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Students at Biola support the idea that religious business owners should be able to refuse service to certain individuals, such as homosexuals.


Infographic shows Biola student’s opinions regarding the right to refuse service to same-sex couples. | Infographic by Angelica Abalos/THE CHIMES

Vivian Torres, Writer

The majority of Biola students believe that businesses should retain the right to refuse services to clients based on religious beliefs.

A survey of 200 students found that 62 percent maintain the opinion that business owners should hold the final decision on which clients they choose to serve. This data differs from the majority of Americans, as 49 percent say everyone should have the right to the same service and 47 percent say businesses should refuse, according to Pew Research data. Additionally, the majority of students agree that state governments should not have the right to mandate businesses and how they serve clientele.

Thomas Wilson, professor of law, ethics and human resource management, was unsurprised by students responses. Students in business classes have asked questions regarding the recent trend in states supporting gay marriage — a trend yet to be defined, Wilson said.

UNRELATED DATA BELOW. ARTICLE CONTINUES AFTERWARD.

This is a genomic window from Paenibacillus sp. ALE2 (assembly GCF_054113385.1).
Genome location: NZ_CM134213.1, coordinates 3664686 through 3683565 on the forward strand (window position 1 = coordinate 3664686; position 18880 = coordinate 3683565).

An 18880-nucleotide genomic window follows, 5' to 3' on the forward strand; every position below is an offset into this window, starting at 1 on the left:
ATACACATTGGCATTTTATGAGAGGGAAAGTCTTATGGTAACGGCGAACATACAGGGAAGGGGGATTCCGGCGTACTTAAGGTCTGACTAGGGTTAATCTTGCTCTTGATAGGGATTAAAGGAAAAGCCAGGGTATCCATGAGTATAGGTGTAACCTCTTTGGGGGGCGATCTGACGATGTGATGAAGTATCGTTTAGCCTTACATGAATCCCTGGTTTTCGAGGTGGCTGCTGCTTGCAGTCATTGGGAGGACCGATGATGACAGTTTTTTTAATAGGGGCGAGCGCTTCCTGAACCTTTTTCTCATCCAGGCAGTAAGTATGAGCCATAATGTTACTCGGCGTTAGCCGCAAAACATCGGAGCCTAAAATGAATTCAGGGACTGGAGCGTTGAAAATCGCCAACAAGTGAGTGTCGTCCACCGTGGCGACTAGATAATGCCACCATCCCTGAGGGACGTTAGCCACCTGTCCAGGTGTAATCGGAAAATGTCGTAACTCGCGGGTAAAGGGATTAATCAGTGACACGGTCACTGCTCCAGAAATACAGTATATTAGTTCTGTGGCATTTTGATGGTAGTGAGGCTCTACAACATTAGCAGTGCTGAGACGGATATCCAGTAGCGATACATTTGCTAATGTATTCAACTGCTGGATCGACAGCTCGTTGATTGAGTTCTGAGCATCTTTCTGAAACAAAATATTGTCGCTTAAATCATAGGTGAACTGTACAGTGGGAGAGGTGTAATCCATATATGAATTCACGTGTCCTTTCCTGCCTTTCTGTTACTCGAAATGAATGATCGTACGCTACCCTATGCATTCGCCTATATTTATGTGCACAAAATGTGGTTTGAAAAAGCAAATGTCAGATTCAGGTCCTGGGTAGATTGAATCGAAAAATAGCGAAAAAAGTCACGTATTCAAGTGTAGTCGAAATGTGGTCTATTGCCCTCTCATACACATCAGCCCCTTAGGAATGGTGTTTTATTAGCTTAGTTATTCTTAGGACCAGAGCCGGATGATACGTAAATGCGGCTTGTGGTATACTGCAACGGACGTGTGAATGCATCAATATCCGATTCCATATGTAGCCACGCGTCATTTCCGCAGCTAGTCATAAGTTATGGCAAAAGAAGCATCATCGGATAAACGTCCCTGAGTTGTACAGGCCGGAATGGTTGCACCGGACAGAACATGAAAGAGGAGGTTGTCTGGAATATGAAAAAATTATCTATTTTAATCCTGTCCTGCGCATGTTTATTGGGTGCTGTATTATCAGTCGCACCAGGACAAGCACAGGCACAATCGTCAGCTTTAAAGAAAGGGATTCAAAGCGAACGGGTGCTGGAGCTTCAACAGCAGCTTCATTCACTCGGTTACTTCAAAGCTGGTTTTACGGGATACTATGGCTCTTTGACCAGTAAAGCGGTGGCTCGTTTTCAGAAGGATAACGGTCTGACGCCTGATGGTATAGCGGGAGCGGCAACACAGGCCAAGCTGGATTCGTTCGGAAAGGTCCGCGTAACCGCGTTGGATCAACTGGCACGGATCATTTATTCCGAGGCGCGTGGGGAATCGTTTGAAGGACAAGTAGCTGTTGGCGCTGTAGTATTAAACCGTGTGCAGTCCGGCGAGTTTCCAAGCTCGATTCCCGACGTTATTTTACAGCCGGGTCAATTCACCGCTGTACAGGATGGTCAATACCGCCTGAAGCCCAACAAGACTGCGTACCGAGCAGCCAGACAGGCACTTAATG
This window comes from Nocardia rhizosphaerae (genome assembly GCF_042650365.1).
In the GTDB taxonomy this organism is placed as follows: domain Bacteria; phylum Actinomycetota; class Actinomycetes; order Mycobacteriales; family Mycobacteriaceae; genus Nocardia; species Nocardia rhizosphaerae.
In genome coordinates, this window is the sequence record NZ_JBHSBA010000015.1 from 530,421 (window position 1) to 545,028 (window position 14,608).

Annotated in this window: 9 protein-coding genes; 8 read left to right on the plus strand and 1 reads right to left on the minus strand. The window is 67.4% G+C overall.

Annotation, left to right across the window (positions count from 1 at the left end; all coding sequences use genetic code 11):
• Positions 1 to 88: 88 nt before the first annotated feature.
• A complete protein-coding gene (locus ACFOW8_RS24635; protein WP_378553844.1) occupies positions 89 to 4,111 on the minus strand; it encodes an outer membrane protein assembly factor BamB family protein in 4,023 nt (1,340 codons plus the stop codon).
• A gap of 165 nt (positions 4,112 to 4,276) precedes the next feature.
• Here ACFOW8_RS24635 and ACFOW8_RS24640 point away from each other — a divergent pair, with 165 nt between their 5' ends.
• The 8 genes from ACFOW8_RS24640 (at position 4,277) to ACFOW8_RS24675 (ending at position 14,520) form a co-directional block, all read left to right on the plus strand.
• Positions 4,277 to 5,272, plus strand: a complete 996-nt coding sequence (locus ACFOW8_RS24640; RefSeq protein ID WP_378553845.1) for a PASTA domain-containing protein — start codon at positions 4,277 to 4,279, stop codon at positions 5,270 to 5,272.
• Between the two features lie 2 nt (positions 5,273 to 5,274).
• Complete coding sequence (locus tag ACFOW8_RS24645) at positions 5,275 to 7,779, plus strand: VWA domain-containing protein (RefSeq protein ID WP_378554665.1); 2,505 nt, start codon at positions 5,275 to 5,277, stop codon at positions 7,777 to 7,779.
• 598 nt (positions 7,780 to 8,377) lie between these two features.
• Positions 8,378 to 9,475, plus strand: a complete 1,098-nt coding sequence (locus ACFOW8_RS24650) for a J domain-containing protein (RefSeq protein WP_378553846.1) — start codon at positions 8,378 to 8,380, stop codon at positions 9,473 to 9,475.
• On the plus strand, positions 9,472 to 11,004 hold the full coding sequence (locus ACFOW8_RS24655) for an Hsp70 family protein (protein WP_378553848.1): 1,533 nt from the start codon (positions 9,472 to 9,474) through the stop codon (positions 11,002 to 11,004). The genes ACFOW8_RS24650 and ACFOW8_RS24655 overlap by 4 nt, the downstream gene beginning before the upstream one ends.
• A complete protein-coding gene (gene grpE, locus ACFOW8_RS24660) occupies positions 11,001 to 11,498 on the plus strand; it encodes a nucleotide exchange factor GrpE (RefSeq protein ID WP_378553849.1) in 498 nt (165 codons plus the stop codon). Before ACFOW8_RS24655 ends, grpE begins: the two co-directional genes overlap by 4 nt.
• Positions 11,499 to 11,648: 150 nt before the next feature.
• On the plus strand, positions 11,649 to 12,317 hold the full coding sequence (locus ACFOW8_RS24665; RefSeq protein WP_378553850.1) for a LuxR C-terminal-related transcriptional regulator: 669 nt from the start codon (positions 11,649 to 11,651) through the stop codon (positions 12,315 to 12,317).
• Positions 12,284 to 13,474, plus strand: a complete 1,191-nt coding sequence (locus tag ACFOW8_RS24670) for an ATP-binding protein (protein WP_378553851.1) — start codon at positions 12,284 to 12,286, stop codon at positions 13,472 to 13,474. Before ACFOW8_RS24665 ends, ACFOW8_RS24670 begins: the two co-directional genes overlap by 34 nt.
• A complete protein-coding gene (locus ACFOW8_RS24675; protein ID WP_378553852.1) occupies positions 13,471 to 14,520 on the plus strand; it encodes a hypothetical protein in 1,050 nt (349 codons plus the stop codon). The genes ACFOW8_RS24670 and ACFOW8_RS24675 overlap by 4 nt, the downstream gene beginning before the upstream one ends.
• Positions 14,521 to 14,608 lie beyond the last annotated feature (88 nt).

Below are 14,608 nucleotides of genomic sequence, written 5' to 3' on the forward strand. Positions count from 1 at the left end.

“I think the trend is moving towards more and more cracking down on what the government believes to be discrimination in this area,” Wilson said. “More and more states are lining up supporting gay marriage, so that’s definitely the trend right now.”

The gay community feels hate from the Christians because of their lifestyle, Wilson said. However, while Christians should show love and respect towards homosexuals, they should not accept actions that the Bible does not support, Wilson said.

“I think its important to grant them human dignity as people made in God’s image. However, when you get up to certain acts that the Bible specifically prohibits, I don’t believe we have any right to say that’s okay,” Wilson said.

Though the majority of students’ responses said businesses should be able to refuse services to homosexuals based on religious-affiliation, others students said that all citizens should be granted equal service.

Lauren Hall, sophomore journalism major, expressed her opinion regarding the line between state and business. If a homosexual customer requested flowers at a flower shop, the owner should serve the client, Hall said. However, if a homosexual customer asked a pastor to ordain their marriage, the pastor should reserve the right to decline, Hall said.

“A church is more of a personal thing, but like selling flowers to someone isn’t something that should convict your beliefs. We should all be granted the same services,” Hall said.

Mark Stacy, junior sociology major, believes that the government should not make decisions regarding businesses, churches and institutions. Business owners should retain the right to run their businesses at their leisure, Stacy said.

A distinguishing factor in determining the relationship between state and businesses lies in whether the business in question has religious-affiliation, said Josiah Lai, freshman sociology major.

“If the owners are Christians and they don’t want to serve homosexuals, then they don’t have too. Like if a gay couple goes to a pastor and says if he can marry them, the pastor should have the right to refuse,” Lai said.

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